Dead Man’s Time by Peter James.
Although I’ve always been slightly aware of Peter James, I’ve never actually read any of his work. This was part of a Secret Santa Book Swap we did at our Book Club ‘The Bookish Broads’ We each had to wrap up a book we had enjoyed and write a brief description on the front and then select one based on the blurb.
The story kicks off in New York during the 1920’s where a pair of young siblings find their father being kidnapped from the house, and their mother killed from gunshot wounds. Their father has associations with an Irish gang in New York and it seems the brutal murder and kidnapping is due to these seedy connections. When the young brother and sister are taken away from New York by their Aunt to start a new life across the pond, the young boy his passed his father’s pocket watch and a series of numbers. He makes a silent promise to his father (who is still just missing at this point) that he will come back one day and find him.
Fast forward to present day and we’re in Brighton where Aileen, an old lady, is brutally attacked (and later dies) and her house is burglarised of antiques worth millions of pounds. But one think that is missing, that although being worth millions of pounds on its own is worth more because of the sentimentality attached to it. The missing item is the pocket watch, and the dead old lady is the same young girl who left New York all those years ago with her brother.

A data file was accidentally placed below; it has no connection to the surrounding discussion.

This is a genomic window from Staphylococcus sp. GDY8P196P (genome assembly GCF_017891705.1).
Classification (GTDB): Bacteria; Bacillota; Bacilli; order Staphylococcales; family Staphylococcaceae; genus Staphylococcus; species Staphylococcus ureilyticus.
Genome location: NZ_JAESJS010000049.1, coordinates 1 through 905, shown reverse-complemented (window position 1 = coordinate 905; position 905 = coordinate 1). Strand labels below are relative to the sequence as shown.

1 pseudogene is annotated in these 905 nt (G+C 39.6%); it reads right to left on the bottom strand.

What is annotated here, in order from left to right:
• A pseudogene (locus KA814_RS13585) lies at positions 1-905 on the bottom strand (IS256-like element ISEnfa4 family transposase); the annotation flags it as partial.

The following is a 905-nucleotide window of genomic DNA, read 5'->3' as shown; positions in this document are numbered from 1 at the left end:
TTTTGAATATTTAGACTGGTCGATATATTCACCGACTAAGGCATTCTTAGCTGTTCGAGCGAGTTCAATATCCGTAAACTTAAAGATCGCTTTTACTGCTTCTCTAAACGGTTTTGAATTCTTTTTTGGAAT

What happens next is a race against time, Lucas Daly is determined to find the people who murdered his sister, but he also needs to get that watch back. It belonged to their father and Lucas, who is now in his 90’s, wants to keep the promise he made his father all those years ago. There are plenty of subplots going on, including a released convict who is set to get the cruellest and sickest revenge on Detective Roy Grace, Lucas’ destructive son who is both violent and frivolous with money and the strains of being a father and a Detective.
I have to say at times it did get somewhat confusing as there were an awful lot of characters, so it meant that it took a few seconds for me to remember who they were and whether they were considered the good guys or the bad guys. That being said, it was a cleverly woven story that passes through the ages and also calls on the basic human emotions of love and making the most of your time on earth. All in all not a bad standalone read, but I feel I would have had a greater understanding of some of the dynamics had I read some of the books in the ‘Roy Grace’ Series.
Star Rating out of 5: 3